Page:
Expectedly, while ONs remain in aqueous solution without specific self-organization (no significant population of objects in water by DLS), LON amphiphiles organize themselves in micelles and larger objects24,28,29. The mean size of micellar population of different sequences measured by Dynamic Light Scattering (DLS) in extracellular salt conditions (145 mM Na+ and 5 mM K+) ranged around 10 nm (Supplementary Table 1), independently on the oligonucleotide sequence, with negative zeta potential (−24 to −37 mV for 5 µM and 30 µM aqueous concentration respectively), as expected regarding polyanion structure of oligonucleotides. The size was shown independent upon LON concentration and room vs physiological temperature (Supplementary Fig. 1).

Bacterial viability

The effect of ON as well as their lipid conjugates was performed on two Escherichia coli laboratory strains: i.e. the sensitive strain K12 and its resistant transconjugant TcK12 which contained a conjugative plasmid with the blaCTX-M-15 gene. The effect of ON/LON was further confirmed on the clinical E. coli strain, Ec353610, which also contained blaCTX-M-15 gene. The results showed that the presence of sequences with lipid conjugates did not affect bacterial viability (Fig. 2A,B right axis, p > 0.48). When tested on sensitive laboratory strain E. coli K12, the MIC found in absence of ON sequences was 0.06 mg/L (SD 0, n = 3) of CFX (Fig. 2A left axis). The presence of neither oligonucleotides sequences nor their lipid conjugates affected the MIC significantly (Fig. 2A. left axis).

Figure 2
figure 2

(A) Effect of LON sequences, on CFX MIC (left axis) or bacterial viability (right axis) on sensitive K12 strain E. coli after 24 h of incubation. (B) Effect of LON sequences on CFX MIC (left axis) and bacterial viability (right axis) of resistant laboratory and clinical strain Ec3536.

The effect of ON sequences and lipid conjugates was further tested on the resistant laboratory strain, TcK12. The results (Fig. 2B) show an important decrease of ceftriaxone (CFX) MIC in presence of LONs. Among sequences reported in literature19, the corresponding PTO sequence of 5′LONα (concentration of 5 µM) was the most potent lipid conjugate for CFX MIC decrease on resistant E. coli TcK12 strain, with a 26-fold decrease (means of MICs, 56 mg/L with 5′LONα vs 1365 mg/L without 5′LONα, Fig. 2B). As observed on sensitive K12 strain, no effect on MIC nor on bacterial viability was observed (Fig. 2A).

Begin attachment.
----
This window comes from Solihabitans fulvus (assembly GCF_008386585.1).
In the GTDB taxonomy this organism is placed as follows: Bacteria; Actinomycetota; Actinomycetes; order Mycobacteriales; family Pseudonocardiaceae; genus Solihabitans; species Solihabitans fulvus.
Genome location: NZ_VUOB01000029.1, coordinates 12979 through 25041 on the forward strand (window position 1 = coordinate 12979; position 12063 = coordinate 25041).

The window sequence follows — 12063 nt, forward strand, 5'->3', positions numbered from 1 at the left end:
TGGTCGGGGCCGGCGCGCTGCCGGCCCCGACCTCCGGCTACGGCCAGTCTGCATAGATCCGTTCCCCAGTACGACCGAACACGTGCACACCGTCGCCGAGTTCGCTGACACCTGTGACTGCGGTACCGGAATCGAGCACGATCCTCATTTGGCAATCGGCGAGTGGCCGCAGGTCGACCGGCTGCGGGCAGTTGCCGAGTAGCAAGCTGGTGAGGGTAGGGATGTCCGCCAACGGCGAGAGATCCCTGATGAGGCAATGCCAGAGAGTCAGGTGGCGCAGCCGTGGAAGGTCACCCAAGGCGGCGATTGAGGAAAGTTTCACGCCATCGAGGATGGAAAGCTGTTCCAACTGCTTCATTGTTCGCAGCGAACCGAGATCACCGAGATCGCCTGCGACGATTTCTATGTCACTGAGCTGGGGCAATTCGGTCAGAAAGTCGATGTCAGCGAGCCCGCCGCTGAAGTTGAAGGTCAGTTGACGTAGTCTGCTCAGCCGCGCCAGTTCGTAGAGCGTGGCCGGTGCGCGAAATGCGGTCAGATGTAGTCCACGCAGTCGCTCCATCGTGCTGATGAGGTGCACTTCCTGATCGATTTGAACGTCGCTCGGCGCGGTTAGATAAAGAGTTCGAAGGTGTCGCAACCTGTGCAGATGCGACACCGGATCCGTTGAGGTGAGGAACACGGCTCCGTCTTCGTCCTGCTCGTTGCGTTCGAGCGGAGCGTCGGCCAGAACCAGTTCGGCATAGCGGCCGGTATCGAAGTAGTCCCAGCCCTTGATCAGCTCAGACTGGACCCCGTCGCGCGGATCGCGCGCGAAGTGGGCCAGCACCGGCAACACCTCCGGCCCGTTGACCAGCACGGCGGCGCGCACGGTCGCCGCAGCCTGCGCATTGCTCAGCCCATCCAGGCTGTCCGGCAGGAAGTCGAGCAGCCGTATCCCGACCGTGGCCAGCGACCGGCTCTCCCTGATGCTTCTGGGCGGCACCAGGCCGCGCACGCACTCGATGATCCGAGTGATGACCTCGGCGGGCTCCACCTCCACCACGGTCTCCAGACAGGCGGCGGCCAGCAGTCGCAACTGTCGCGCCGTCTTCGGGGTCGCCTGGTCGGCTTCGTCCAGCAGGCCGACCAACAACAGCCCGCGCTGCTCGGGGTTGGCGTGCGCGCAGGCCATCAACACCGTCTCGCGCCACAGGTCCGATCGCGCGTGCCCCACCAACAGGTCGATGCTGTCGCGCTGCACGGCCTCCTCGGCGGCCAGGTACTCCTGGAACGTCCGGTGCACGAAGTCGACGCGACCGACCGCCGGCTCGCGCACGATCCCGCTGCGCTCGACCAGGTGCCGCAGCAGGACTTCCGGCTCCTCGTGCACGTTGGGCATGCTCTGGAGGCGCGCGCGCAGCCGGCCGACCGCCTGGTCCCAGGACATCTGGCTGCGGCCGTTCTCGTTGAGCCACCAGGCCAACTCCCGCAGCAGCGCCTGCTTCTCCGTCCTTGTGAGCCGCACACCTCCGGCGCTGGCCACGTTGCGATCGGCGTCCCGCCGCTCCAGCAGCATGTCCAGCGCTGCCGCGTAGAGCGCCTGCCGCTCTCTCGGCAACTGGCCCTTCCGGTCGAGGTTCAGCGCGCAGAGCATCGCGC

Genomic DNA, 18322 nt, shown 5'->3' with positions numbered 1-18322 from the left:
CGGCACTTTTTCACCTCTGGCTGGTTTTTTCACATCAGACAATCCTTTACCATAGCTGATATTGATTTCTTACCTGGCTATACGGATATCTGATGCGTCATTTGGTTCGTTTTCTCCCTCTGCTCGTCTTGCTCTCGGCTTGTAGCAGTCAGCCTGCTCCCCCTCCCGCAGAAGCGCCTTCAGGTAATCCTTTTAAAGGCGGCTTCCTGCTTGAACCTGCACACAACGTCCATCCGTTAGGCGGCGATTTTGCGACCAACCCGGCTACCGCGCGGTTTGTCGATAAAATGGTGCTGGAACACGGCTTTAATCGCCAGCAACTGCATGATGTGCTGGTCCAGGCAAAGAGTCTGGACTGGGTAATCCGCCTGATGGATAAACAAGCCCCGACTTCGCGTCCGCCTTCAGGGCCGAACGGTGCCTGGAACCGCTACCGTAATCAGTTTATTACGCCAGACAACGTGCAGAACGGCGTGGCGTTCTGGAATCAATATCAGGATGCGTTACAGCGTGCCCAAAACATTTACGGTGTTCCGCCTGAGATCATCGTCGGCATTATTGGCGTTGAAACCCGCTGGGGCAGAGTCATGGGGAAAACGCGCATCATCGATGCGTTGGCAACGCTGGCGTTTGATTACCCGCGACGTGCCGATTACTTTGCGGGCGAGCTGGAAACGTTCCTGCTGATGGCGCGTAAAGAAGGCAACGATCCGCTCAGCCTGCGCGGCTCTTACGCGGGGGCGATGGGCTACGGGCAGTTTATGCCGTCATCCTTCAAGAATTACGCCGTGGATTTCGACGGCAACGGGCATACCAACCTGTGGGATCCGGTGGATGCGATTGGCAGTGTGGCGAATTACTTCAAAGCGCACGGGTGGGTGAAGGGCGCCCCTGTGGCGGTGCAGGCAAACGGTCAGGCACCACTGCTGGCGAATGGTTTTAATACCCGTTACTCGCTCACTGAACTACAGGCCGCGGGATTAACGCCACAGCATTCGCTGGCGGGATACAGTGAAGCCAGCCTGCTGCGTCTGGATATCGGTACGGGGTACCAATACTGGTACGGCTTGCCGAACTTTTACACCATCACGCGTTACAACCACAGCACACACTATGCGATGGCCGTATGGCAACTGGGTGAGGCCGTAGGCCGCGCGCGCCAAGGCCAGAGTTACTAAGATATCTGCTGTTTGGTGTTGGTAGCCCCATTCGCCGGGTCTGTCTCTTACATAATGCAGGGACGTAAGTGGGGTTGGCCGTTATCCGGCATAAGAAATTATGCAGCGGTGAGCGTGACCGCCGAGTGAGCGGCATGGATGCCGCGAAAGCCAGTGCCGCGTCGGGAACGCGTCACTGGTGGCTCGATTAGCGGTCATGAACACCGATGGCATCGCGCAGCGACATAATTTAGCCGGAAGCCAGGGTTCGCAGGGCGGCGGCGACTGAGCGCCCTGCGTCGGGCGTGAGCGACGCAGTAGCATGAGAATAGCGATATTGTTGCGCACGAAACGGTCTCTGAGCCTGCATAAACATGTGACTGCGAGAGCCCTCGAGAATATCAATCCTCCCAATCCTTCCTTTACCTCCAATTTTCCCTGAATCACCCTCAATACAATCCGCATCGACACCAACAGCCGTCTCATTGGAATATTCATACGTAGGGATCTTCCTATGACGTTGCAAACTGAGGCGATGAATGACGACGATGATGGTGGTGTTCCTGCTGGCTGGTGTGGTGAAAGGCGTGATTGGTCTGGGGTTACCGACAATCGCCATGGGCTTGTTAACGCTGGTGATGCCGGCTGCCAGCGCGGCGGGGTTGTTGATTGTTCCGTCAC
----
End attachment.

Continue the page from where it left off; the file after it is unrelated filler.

No CFX MIC decrease was obtained with the 5′LONcontrol, tested in the same conditions (Fig. 2B). These results of CFX MIC decrease were confirmed on the resistant clinical strain of E coli Ec3536 (Fig. 2B).

The effect of LONs on MIC was further shown to be dose-dependent (Supplementary Fig. 2). The concentration of 5 µM chosen for the initial screening corresponds to the minimal concentration to reach the minimum MIC.

The position of nucleolipid, initially inserted at the 5′ oligonucleotide extremity via a 5′-5′ linkage (Fig. 1) was modified to 3′ position. The results showed that while sensitive E. coli strains were not affected (Supplementary Fig. 3), resistance of bacteria was partially reversed with 3′ lipid conjugates, but to a lesser extend compared to 5′ lipid conjugates. The result was sequence-dependent and strain dependent (Fig. 3A,B for clinical and laboratory resistant strains respectively).

Figure 3
figure 3

Effect of LON, (modified either at the 5′ or 3′ extremities) on the CFX MIC after 24 h of incubation. Experiments realized on either (A) laboratory resistant TcK12 strain or (B) clinical resistant Ec3536 strain.

Beyond the presence of lipid conjugate, the impact of different chemical features was tested on bacterial MIC with control sequences and sequences of interest (Supplementary Table 3). The importance of PTO backbone compared to PO backbone of oligonucleotides was demonstrated (Supplementary Fig. 5A). Furthermore, 19 to 25 pb sequences appeared of appropriate length to provide a decrease of ceftriaxone MIC (Supplementary Fig. 5B).

In order to demonstrate LON intra-bacterial penetration and effect, Cyanine 5 was coupled to the 3′ extremity of 5′LONα sequence. While not affecting the MIC (data not shown), the fluorescent microscopy allowed to visualize intra-bacterial localization of 5′LONα (Fig. 4A). ON (ONα-Cy5) resulted only in an enhanced background noise.

Figure 4
figure 4

Confocal microscopy imaging of (A) E. coli TcK12 without laser excitation, (B) ß-lactamase quantification in E. coli TcK12 in presence of LONα or LONcontrol using a nitrocefin colorimetric dosage.